A Note To A Gentleman

A decent book transports us; an excellent one, transforms. A great book doesn’t stop at whisking us away to another world; it breathes new life into our own, carefully unfolding a page at a time some new portion of our being.

And if you are a woman with the tender knowledge that the book you’ve just finished is beloved by a fine man whom you’ve never met, it is with some new level of delight that you rearrange your special bookcase, the shelves which treasure your most intimate heart, and carefully, lovingly slide this new novel to serenely stand amongst friends.

It is exceedingly, abundantly rare for me to say that I look forward to the day when I can reread a book. Homer, Cervantes, Sayers, Spenser, MacDonald, and Charlotte Mason are among the only authors who touched me deeply enough to award them the high prize of that honored shelf. This evening I turned the last page on another. Amor Towles wrote a masterpiece when he penned A Gentleman in Moscow. I am humbled by it.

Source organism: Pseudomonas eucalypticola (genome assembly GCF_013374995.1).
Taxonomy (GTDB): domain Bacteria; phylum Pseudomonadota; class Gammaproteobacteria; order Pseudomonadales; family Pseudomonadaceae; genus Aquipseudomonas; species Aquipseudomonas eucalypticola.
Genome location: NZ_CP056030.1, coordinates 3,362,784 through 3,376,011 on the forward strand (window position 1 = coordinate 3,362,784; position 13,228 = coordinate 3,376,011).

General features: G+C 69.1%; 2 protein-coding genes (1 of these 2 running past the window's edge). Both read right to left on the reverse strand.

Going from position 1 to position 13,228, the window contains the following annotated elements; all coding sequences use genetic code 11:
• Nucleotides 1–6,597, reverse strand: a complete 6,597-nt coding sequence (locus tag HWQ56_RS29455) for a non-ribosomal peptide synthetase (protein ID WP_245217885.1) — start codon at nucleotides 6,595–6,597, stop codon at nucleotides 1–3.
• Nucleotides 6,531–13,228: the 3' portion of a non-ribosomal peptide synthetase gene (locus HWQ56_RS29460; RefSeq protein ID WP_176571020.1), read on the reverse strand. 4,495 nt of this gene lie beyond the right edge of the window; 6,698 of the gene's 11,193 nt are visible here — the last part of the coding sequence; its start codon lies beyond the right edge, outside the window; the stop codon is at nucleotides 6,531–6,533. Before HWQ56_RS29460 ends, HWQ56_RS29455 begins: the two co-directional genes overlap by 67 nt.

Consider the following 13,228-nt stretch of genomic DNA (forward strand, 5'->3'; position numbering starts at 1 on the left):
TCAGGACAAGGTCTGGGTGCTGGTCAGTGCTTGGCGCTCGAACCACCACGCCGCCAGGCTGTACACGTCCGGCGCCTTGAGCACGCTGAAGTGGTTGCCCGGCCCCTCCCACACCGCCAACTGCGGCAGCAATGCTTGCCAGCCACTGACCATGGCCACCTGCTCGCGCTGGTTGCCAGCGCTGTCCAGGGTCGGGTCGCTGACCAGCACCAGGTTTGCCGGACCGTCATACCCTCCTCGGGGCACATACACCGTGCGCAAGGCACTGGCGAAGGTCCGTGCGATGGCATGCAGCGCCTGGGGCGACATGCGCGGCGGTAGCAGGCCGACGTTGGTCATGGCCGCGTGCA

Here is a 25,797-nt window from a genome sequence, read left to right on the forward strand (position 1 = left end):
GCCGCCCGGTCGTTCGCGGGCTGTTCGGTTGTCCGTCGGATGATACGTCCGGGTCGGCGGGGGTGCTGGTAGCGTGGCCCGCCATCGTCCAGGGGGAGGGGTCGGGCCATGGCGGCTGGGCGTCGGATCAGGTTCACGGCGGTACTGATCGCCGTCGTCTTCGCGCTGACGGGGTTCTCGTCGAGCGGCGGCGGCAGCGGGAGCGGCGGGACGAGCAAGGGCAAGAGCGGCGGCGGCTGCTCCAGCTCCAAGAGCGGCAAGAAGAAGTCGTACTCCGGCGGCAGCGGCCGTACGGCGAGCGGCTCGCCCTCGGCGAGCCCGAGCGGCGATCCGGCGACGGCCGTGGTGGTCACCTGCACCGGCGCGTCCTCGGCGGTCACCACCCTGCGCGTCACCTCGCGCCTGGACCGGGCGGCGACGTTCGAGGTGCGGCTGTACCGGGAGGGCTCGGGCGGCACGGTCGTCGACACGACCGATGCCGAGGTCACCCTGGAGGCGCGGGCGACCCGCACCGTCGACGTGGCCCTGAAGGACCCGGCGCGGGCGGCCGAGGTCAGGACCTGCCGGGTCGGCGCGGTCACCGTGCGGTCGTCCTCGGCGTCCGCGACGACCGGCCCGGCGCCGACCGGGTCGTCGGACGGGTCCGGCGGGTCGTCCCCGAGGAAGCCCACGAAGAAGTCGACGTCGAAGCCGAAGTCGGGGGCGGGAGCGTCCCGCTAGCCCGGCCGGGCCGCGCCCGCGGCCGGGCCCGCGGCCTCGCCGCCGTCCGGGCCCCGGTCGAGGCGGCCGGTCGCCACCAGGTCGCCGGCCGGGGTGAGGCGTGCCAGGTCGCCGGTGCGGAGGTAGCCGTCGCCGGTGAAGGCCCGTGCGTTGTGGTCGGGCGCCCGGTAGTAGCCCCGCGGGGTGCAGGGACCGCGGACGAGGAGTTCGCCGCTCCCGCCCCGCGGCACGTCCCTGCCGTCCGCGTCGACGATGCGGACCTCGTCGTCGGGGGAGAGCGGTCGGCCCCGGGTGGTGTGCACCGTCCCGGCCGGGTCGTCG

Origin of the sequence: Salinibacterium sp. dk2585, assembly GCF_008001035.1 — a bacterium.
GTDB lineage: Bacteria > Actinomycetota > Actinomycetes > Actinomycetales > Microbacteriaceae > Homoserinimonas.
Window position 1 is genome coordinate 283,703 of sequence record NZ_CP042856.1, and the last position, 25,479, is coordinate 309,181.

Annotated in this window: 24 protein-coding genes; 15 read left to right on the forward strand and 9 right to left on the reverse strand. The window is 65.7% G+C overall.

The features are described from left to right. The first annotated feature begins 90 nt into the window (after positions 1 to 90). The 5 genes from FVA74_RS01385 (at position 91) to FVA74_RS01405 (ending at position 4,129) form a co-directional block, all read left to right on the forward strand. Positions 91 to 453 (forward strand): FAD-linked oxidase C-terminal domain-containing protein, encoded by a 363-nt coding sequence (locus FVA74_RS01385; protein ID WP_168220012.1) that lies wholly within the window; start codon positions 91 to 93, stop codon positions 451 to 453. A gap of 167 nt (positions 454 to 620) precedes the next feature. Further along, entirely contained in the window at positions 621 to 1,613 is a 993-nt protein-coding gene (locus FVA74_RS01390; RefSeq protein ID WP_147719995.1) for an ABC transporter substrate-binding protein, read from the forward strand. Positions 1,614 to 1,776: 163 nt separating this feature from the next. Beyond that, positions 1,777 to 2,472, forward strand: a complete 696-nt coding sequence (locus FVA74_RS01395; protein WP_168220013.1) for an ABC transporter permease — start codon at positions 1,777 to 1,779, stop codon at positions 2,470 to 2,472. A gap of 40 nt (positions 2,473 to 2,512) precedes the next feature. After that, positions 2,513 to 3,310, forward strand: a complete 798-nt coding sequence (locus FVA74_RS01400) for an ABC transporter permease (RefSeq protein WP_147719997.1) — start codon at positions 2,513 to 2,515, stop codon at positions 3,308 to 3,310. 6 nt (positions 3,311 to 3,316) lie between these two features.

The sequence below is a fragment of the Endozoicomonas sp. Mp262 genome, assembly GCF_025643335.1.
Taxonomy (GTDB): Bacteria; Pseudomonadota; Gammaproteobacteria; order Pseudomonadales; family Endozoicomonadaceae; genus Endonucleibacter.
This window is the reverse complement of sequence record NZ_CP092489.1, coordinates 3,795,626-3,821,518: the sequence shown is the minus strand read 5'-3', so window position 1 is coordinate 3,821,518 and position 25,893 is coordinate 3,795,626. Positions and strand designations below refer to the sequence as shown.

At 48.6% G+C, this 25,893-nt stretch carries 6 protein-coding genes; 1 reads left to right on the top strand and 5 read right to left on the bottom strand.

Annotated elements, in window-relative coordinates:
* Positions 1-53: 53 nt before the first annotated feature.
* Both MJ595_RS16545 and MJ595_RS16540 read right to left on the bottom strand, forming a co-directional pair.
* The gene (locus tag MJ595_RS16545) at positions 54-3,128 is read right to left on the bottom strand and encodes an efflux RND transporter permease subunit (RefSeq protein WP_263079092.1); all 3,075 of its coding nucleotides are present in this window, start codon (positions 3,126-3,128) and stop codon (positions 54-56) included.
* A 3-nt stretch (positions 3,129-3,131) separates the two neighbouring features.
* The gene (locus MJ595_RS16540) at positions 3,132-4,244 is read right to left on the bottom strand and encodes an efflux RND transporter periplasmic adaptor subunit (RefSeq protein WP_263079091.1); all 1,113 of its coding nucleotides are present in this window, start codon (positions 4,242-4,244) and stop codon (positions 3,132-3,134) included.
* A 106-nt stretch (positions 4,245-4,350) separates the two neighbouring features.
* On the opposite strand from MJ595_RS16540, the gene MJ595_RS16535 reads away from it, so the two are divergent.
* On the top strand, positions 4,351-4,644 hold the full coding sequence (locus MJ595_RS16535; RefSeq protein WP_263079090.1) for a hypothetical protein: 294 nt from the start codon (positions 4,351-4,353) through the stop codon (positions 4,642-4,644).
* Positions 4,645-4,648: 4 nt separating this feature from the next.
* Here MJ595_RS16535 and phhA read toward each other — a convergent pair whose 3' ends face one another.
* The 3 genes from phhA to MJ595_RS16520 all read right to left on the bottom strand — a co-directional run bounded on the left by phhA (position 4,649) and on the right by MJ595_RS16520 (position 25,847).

And I am already feeling the loss, a bit, of a world where the Count abides and the willowy woman awaits.

There are never enough words to describe the sweet details of romance, the passage of time or a life of devotion; there is not enough art in the world to explain the absence of it.

the hug and the rapid unclothing, the suspended breath before the first greeting

of lips, his kiss on the tear I shed after the waterfall released,

the smell of cologne lingering, then, saying adieu to him because

I can’t possibly fall in love with this, a man who isn’t a writer;

you understand, I know you understand.

Dear Sir,

I understand now why you held this book tight to your chest. Tonight dear man, whom I have never spoken to, I did the same.

Thank you for recommending it.

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